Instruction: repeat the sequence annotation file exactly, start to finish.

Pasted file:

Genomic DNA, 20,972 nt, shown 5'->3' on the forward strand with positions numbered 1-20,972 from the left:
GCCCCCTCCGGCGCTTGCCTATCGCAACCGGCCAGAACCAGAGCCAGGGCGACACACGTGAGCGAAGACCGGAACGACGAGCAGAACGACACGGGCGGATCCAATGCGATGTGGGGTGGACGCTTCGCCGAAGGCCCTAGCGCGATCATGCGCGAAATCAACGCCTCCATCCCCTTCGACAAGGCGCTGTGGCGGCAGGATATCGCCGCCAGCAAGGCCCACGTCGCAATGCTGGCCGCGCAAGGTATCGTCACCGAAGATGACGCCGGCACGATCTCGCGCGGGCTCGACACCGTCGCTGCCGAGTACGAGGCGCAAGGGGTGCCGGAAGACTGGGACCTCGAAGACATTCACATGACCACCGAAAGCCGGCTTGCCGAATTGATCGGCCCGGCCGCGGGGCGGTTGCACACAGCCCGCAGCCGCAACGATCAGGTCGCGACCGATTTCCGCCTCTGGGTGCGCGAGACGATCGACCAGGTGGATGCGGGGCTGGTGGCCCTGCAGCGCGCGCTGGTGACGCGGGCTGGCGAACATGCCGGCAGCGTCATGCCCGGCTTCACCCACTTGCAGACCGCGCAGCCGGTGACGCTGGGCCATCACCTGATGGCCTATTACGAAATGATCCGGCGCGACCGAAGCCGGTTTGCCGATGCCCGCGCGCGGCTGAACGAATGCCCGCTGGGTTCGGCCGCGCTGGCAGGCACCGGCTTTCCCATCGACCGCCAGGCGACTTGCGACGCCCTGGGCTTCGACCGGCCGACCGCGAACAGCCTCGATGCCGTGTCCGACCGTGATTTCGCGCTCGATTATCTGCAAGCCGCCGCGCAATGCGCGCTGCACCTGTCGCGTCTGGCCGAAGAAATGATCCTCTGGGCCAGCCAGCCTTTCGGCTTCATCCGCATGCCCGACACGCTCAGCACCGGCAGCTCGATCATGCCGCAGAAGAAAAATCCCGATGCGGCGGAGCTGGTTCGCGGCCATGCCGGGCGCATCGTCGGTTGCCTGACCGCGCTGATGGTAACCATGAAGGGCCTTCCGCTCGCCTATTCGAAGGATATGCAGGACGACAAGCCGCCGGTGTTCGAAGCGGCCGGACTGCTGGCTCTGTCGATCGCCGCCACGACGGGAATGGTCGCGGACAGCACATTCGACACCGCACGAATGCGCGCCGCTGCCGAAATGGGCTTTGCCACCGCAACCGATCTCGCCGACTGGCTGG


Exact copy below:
Genomic DNA, 20,972 nt, shown 5'->3' on the forward strand with positions numbered 1-20,972 from the left:
GCCCCCTCCGGCGCTTGCCTATCGCAACCGGCCAGAACCAGAGCCAGGGCGACACACGTGAGCGAAGACCGGAACGACGAGCAGAACGACACGGGCGGATCCAATGCGATGTGGGGTGGACGCTTCGCCGAAGGCCCTAGCGCGATCATGCGCGAAATCAACGCCTCCATCCCCTTCGACAAGGCGCTGTGGCGGCAGGATATCGCCGCCAGCAAGGCCCACGTCGCAATGCTGGCCGCGCAAGGTATCGTCACCGAAGATGACGCCGGCACGATCTCGCGCGGGCTCGACACCGTCGCTGCCGAGTACGAGGCGCAAGGGGTGCCGGAAGACTGGGACCTCGAAGACATTCACATGACCACCGAAAGCCGGCTTGCCGAATTGATCGGCCCGGCCGCGGGGCGGTTGCACACAGCCCGCAGCCGCAACGATCAGGTCGCGACCGATTTCCGCCTCTGGGTGCGCGAGACGATCGACCAGGTGGATGCGGGGCTGGTGGCCCTGCAGCGCGCGCTGGTGACGCGGGCTGGCGAACATGCCGGCAGCGTCATGCCCGGCTTCACCCACTTGCAGACCGCGCAGCCGGTGACGCTGGGCCATCACCTGATGGCCTATTACGAAATGATCCGGCGCGACCGAAGCCGGTTTGCCGATGCCCGCGCGCGGCTGAACGAATGCCCGCTGGGTTCGGCCGCGCTGGCAGGCACCGGCTTTCCCATCGACCGCCAGGCGACTTGCGACGCCCTGGGCTTCGACCGGCCGACCGCGAACAGCCTCGATGCCGTGTCCGACCGTGATTTCGCGCTCGATTATCTGCAAGCCGCCGCGCAATGCGCGCTGCACCTGTCGCGTCTGGCCGAAGAAATGATCCTCTGGGCCAGCCAGCCTTTCGGCTTCATCCGCATGCCCGACACGCTCAGCACCGGCAGCTCGATCATGCCGCAGAAGAAAAATCCCGATGCGGCGGAGCTGGTTCGCGGCCATGCCGGGCGCATCGTCGGTTGCCTGACCGCGCTGATGGTAACCATGAAGGGCCTTCCGCTCGCCTATTCGAAGGATATGCAGGACGACAAGCCGCCGGTGTTCGAAGCGGCCGGACTGCTGGCTCTGTCGATCGCCGCCACGACGGGAATGGTCGCGGACAGCACATTCGACACCGCACGAATGCGCGCCGCTGCCGAAATGGGCTTTGCCACCGCAACCGATCTCGCCGACTGGCTGG